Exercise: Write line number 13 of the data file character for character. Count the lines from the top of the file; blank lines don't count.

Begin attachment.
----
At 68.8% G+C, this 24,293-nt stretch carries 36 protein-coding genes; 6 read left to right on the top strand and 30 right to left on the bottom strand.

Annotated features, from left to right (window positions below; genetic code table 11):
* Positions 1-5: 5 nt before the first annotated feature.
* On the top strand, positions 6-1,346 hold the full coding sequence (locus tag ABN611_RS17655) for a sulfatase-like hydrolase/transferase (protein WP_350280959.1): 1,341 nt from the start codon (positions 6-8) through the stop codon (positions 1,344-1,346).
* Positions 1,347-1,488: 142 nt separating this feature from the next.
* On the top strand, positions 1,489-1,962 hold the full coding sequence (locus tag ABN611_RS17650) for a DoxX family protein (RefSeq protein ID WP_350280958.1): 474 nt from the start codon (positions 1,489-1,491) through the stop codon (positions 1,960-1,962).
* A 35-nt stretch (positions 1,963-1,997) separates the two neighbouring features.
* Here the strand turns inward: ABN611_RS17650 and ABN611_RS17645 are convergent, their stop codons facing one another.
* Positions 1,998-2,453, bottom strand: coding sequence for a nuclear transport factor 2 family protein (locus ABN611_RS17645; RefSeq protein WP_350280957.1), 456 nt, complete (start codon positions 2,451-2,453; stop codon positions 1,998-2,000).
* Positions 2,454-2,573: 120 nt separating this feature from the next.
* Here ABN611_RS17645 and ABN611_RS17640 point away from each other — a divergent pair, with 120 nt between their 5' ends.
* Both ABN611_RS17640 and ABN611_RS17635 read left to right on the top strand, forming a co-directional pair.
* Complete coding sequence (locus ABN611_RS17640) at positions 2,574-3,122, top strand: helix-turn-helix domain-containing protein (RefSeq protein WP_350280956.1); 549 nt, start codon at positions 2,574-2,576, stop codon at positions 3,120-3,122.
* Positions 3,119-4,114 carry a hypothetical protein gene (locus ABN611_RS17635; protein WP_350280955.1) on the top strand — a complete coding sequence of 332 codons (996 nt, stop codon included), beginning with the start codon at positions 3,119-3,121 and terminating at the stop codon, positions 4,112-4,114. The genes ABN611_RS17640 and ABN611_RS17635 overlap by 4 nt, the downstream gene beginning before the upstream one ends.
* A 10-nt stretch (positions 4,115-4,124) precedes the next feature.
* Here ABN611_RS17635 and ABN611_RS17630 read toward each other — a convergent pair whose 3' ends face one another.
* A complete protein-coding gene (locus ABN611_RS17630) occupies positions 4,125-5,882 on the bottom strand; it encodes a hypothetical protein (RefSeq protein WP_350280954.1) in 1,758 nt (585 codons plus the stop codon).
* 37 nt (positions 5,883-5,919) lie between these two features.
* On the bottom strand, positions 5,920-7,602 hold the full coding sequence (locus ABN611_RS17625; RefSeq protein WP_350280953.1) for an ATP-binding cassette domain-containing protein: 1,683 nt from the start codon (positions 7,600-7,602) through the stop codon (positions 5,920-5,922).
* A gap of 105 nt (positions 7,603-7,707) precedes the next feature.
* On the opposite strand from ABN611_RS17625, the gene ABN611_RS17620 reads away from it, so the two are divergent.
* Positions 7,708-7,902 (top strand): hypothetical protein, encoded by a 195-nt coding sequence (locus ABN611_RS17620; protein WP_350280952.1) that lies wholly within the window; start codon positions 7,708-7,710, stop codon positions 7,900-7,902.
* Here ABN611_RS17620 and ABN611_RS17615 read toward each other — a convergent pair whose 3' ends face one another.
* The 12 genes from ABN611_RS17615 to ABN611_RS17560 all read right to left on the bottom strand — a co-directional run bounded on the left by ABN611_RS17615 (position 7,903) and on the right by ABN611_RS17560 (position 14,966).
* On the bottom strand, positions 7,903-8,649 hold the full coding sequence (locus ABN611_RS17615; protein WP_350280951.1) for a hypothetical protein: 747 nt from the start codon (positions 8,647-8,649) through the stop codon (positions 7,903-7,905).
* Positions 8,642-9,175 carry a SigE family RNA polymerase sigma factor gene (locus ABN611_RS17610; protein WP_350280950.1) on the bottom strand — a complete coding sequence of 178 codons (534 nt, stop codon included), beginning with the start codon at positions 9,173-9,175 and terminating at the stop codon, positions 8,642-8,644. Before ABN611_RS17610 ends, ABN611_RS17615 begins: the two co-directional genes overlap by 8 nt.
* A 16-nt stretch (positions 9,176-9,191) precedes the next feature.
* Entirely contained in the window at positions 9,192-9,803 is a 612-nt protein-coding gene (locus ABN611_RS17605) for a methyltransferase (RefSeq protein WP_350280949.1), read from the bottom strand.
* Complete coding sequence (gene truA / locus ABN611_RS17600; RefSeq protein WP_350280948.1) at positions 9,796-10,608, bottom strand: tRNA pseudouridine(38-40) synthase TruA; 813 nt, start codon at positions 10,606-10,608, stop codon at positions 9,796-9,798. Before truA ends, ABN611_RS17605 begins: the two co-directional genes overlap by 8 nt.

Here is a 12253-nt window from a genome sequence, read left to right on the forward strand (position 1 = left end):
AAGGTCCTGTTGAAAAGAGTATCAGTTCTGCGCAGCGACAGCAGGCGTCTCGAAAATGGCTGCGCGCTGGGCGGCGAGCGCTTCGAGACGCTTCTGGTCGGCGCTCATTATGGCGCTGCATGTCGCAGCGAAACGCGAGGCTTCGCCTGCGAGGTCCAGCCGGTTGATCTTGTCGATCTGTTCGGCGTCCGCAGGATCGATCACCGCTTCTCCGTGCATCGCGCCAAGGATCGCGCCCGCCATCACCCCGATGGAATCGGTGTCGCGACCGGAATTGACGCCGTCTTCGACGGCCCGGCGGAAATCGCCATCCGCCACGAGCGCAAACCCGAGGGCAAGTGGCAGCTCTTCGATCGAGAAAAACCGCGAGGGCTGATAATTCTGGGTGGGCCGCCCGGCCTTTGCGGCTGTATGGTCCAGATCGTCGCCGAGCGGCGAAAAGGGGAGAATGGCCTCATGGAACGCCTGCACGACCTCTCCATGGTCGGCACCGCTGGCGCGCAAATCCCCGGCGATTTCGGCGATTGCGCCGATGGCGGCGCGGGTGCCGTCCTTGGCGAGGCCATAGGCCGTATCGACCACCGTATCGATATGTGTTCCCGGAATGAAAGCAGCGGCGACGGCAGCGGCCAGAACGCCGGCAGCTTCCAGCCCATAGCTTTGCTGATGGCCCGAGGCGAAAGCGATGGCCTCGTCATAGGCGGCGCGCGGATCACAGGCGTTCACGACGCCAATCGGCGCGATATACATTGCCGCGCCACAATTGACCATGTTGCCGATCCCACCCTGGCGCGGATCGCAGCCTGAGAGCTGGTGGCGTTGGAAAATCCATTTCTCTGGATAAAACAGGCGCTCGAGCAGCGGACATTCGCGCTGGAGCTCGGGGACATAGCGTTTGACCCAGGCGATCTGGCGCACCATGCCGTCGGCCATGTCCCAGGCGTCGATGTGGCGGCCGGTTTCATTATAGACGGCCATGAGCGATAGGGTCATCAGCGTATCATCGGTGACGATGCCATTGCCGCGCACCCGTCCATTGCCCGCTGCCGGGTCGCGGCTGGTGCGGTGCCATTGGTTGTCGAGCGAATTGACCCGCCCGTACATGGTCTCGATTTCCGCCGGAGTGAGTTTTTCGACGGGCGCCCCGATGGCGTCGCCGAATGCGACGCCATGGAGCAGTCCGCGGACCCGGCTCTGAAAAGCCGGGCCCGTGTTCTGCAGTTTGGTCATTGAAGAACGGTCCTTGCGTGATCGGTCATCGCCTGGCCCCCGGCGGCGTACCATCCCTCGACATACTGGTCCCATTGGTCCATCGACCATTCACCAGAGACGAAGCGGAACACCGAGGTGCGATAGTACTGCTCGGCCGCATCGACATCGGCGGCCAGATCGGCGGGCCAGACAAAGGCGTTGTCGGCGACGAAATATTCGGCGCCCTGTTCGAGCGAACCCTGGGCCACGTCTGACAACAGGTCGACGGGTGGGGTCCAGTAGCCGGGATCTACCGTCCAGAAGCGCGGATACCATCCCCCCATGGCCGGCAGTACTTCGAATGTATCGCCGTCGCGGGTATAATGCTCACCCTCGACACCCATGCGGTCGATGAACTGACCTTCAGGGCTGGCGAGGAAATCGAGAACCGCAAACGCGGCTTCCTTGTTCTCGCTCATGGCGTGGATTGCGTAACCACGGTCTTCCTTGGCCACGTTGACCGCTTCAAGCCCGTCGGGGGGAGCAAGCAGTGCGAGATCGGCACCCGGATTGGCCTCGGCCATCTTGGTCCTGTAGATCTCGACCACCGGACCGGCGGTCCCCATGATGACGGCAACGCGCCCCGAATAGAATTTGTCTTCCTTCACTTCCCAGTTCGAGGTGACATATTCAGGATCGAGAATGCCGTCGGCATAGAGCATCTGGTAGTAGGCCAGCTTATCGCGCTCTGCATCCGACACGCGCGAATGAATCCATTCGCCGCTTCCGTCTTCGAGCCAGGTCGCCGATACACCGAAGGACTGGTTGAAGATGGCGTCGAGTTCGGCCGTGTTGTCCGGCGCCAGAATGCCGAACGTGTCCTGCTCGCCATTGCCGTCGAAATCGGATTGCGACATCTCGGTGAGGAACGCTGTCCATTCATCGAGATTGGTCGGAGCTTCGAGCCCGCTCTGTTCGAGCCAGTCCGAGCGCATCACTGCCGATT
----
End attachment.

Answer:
* Complete coding sequence (locus ABN611_RS17640) at positions 2,574-3,122, top strand: helix-turn-helix domain-containing protein (RefSeq protein WP_350280956.1); 549 nt, start codon at positions 2,574-2,576, stop codon at positions 3,120-3,122.